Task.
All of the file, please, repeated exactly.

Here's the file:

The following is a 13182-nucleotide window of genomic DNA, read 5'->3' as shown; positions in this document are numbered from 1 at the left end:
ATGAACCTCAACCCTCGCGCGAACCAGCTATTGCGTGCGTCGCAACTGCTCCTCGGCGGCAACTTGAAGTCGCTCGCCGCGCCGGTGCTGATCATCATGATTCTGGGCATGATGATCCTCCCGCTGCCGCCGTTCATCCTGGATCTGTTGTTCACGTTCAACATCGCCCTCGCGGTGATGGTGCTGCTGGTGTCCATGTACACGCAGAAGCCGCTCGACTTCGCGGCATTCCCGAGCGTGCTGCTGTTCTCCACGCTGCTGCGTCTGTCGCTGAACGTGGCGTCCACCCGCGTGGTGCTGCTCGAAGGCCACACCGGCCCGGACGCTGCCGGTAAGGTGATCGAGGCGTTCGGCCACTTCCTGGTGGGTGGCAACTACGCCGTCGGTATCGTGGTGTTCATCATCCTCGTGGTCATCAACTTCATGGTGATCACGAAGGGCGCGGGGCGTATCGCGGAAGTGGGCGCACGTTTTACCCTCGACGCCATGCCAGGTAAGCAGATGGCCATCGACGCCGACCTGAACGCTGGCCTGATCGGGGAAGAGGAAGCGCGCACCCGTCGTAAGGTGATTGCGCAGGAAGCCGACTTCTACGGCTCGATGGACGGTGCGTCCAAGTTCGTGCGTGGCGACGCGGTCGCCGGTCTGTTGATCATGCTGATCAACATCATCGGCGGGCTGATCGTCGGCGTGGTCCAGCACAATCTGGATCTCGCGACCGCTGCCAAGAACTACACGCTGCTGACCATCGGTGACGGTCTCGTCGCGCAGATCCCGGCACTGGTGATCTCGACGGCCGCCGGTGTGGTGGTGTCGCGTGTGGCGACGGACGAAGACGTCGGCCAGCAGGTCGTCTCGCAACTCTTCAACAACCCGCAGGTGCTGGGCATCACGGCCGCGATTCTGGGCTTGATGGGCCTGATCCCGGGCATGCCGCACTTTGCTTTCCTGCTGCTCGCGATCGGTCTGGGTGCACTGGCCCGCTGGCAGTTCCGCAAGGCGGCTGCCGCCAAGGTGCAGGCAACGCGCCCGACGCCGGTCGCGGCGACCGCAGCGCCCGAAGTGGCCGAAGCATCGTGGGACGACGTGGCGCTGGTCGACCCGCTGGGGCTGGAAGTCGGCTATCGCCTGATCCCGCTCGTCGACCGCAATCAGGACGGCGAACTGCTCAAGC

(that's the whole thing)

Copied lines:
The following is a 13182-nucleotide window of genomic DNA, read 5'->3' as shown; positions in this document are numbered from 1 at the left end:
ATGAACCTCAACCCTCGCGCGAACCAGCTATTGCGTGCGTCGCAACTGCTCCTCGGCGGCAACTTGAAGTCGCTCGCCGCGCCGGTGCTGATCATCATGATTCTGGGCATGATGATCCTCCCGCTGCCGCCGTTCATCCTGGATCTGTTGTTCACGTTCAACATCGCCCTCGCGGTGATGGTGCTGCTGGTGTCCATGTACACGCAGAAGCCGCTCGACTTCGCGGCATTCCCGAGCGTGCTGCTGTTCTCCACGCTGCTGCGTCTGTCGCTGAACGTGGCGTCCACCCGCGTGGTGCTGCTCGAAGGCCACACCGGCCCGGACGCTGCCGGTAAGGTGATCGAGGCGTTCGGCCACTTCCTGGTGGGTGGCAACTACGCCGTCGGTATCGTGGTGTTCATCATCCTCGTGGTCATCAACTTCATGGTGATCACGAAGGGCGCGGGGCGTATCGCGGAAGTGGGCGCACGTTTTACCCTCGACGCCATGCCAGGTAAGCAGATGGCCATCGACGCCGACCTGAACGCTGGCCTGATCGGGGAAGAGGAAGCGCGCACCCGTCGTAAGGTGATTGCGCAGGAAGCCGACTTCTACGGCTCGATGGACGGTGCGTCCAAGTTCGTGCGTGGCGACGCGGTCGCCGGTCTGTTGATCATGCTGATCAACATCATCGGCGGGCTGATCGTCGGCGTGGTCCAGCACAATCTGGATCTCGCGACCGCTGCCAAGAACTACACGCTGCTGACCATCGGTGACGGTCTCGTCGCGCAGATCCCGGCACTGGTGATCTCGACGGCCGCCGGTGTGGTGGTGTCGCGTGTGGCGACGGACGAAGACGTCGGCCAGCAGGTCGTCTCGCAACTCTTCAACAACCCGCAGGTGCTGGGCATCACGGCCGCGATTCTGGGCTTGATGGGCCTGATCCCGGGCATGCCGCACTTTGCTTTCCTGCTGCTCGCGATCGGTCTGGGTGCACTGGCCCGCTGGCAGTTCCGCAAGGCGGCTGCCGCCAAGGTGCAGGCAACGCGCCCGACGCCGGTCGCGGCGACCGCAGCGCCCGAAGTGGCCGAAGCATCGTGGGACGACGTGGCGCTGGTCGACCCGCTGGGGCTGGAAGTCGGCTATCGCCTGATCCCGCTCGTCGACCGCAATCAGGACGGCGAACTGCTCAAGC